In and of itself, though, old ways are not by themselves sufficient to rise above the fray. I've read many stories in traditional forms that don't make it over the transom. This one's got that one extra special aspect that saw it through. It's in a modernist feminist art movement form, art--literature--that "reflects women's lives and experiences." Wikipedia: Feminist Art Movement. Feminist oriented stories are underrepresented in the fantastical genres. This one suffices to address that deficiency in some small way.

A headstrong woman central to a story with a specific to women's traditional roles depicted from an original perspective, a strong female character wins through in a stock female role by navigating a treacherous course. And that, for me, makes all the difference.

[This message has been edited by extrinsic (edited December 04, 2009).]


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genevive42
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I have to admit, I had to read this story twice to get exactly what was going on. The first time I read for pleasure but my lack of familiarity with the names and such kept me from immediate clarity. The abundant description while nice, sometimes seemed to be a hindrance as well. The second, after reading some of the discussion here, I skipped over the descriptions and focused on the actual dialogue and events.

After that, I too am in flux as whether I like the story. I did like it better on the second read when I had more success at unraveling the who and what, etc. For my tastes, Temel is the most interesting character in the story. So when she double crossed him in the end I didn't get it. But she did say that she would not marry for love.

On the second read I understood better how she built up her new husband, Toghrul so he could be a stronger ruler. But I guess I don't fully understand why she did not choose Temel if there was a chance he could rise to Khagan. He was stronger and the better match for her personally. I realize that she would have more control with Toghrul. Was that her purpose? Or was she trying to maintain the status quo?

I would like to know more about Nilufer's motivations and inner thoughts. Maybe it doesn't suit this type of story form but it would have made it more enjoyable for me. I put this story as interesting but somewhere in the middle as far as preference.


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Phobos
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I am really pleased with the response, though I must admit that I was surprised that most were not that impressed with this story. I thank all who participated.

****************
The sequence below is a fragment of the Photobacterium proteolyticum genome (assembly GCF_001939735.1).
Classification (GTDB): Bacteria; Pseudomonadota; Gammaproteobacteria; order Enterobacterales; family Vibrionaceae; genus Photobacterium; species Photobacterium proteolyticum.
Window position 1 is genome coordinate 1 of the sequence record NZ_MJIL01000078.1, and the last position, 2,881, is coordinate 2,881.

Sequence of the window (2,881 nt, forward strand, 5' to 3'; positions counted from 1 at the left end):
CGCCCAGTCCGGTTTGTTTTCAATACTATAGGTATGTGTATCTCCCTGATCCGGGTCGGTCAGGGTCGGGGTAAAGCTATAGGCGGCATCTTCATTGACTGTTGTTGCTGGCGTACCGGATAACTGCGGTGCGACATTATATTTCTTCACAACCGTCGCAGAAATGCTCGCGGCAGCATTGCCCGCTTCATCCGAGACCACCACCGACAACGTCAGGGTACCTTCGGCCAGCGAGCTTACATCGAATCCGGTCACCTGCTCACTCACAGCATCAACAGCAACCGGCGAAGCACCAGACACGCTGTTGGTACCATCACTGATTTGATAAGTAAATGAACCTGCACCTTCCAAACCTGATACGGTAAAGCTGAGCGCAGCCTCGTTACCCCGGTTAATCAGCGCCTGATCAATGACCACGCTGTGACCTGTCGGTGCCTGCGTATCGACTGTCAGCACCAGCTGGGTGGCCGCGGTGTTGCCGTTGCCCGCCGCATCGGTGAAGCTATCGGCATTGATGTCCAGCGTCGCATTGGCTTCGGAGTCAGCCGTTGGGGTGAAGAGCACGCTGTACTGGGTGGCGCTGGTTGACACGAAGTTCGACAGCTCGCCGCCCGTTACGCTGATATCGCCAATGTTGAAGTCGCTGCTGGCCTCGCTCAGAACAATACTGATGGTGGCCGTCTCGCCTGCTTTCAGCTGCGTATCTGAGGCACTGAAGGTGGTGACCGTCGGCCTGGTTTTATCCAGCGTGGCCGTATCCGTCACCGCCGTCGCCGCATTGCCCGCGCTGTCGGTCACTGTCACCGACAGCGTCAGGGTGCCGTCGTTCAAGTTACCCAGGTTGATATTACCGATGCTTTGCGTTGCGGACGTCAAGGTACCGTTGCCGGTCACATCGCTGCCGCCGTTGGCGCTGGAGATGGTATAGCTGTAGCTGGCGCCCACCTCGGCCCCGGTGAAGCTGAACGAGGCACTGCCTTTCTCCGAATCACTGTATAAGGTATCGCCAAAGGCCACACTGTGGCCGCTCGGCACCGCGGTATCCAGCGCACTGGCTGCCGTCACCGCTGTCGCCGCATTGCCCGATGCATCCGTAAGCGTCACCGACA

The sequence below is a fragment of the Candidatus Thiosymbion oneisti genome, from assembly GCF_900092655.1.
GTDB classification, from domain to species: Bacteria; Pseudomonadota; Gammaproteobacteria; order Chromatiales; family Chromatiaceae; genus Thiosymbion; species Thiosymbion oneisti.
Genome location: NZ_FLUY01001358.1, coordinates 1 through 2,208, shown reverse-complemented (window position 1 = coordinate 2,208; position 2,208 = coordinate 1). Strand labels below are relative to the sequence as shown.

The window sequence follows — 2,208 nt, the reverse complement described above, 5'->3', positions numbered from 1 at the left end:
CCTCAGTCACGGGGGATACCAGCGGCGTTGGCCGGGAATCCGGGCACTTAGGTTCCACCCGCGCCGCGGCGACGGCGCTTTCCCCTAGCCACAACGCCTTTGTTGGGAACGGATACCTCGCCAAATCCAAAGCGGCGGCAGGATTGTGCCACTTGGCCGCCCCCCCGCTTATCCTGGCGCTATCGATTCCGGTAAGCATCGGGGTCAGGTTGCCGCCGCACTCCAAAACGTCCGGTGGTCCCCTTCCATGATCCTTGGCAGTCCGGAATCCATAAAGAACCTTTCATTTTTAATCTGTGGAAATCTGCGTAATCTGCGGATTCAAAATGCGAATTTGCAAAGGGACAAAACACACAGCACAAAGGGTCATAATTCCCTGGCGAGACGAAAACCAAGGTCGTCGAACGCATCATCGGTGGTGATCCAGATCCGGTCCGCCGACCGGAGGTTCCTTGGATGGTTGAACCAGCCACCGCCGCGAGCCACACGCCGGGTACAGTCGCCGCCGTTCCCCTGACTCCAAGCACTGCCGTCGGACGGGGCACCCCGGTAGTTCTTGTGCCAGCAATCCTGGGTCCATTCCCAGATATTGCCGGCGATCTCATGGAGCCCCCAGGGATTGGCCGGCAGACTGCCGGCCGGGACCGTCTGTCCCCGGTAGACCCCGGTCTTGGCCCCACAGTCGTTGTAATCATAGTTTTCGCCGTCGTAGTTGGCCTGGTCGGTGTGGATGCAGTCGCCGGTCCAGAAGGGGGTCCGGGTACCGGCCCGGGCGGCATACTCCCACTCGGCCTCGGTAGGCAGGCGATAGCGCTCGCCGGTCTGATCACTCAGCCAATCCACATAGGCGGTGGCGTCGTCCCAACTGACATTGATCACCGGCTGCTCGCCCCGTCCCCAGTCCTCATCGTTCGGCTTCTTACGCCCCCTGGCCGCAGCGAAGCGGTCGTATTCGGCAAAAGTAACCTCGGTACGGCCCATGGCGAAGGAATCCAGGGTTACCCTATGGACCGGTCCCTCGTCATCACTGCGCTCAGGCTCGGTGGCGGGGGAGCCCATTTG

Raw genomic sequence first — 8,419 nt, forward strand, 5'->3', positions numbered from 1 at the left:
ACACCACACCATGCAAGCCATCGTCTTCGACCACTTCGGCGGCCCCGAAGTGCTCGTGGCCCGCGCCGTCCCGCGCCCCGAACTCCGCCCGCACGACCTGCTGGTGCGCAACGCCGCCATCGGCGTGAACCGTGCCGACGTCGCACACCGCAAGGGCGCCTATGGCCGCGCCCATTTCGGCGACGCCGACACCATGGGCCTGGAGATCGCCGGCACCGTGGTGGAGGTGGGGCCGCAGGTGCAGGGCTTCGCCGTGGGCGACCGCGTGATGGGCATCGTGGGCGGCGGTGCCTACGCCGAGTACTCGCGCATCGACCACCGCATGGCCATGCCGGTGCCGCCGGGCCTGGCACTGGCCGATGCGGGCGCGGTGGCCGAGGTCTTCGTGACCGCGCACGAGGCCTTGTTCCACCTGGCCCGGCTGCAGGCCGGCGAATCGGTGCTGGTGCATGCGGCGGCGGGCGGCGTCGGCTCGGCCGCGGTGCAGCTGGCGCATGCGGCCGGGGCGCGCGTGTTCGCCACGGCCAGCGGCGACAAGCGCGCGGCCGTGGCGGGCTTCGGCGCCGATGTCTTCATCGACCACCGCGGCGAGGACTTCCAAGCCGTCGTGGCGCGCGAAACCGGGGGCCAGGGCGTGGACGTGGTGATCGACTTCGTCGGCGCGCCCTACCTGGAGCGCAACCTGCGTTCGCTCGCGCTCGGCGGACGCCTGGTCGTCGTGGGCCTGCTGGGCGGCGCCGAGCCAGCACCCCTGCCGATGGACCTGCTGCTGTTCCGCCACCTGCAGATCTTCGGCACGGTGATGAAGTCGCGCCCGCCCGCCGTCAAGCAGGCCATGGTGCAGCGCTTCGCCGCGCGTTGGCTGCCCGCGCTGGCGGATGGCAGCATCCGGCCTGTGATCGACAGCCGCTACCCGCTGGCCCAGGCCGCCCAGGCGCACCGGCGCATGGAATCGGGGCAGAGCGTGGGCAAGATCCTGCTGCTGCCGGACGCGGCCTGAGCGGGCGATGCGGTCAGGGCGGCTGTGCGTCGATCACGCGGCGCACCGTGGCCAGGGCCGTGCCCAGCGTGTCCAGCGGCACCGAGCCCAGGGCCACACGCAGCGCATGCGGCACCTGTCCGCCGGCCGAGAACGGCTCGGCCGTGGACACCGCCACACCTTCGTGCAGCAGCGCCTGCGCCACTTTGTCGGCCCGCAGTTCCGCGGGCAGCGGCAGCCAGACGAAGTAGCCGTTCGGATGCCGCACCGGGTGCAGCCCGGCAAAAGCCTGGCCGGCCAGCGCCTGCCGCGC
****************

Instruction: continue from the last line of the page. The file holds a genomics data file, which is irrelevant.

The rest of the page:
At this point I suppose we should start thinking about our next story. Strange Horizons is, of course, a good venue since it is readily accesible to everyone, but I would like us to broaden our spectrum at some point. I was thinking that we might do a flash from Flash Fiction online as this would serve those of us who write flash an is also available online. We should tip the writer though or donate to the sites in some way.

I ask that you all cast your vote and perhaps offer a commitment to pick up a magazine such as Asimov's, Analog, F&SF and that way we can discuss a story from one of the Top Three the following week. So cast your vote for this week and also offer a publication with a backup choice for the printed publication for the following week. Thanks again for participating. I can say that I honestly learned alot.

-Finnias

[This message has been edited by Phobos (edited December 05, 2009).]


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Phobos
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quote:
. I realize that she would have more control with Toghrul. Was that her purpose? Or was she trying to maintain the status quo

It took it to mean that she didn't want to marry anyone for position. She prefered her independence and wanted to remain the ruler of her own kingdom. I am not certain but I thought that was her motive.

quote:
I would like to know more about Nilufer's motivations and inner thoughts. Maybe it doesn't suit this type of story form but it would have made it more enjoyable for me. I put this story as interesting but somewhere in the middle as far as preference.

I suppose I felt a real connection with the character and therefore I was able to read into the motives and feelings she had. I admit this story was not clear cut as some, and there was alot left to interpretation. The main motive I took with me was her defiance against; her Mother, The witch (Her Grandmother) Her suitor. In the end she made a brave and cunning move to serve her own purpose.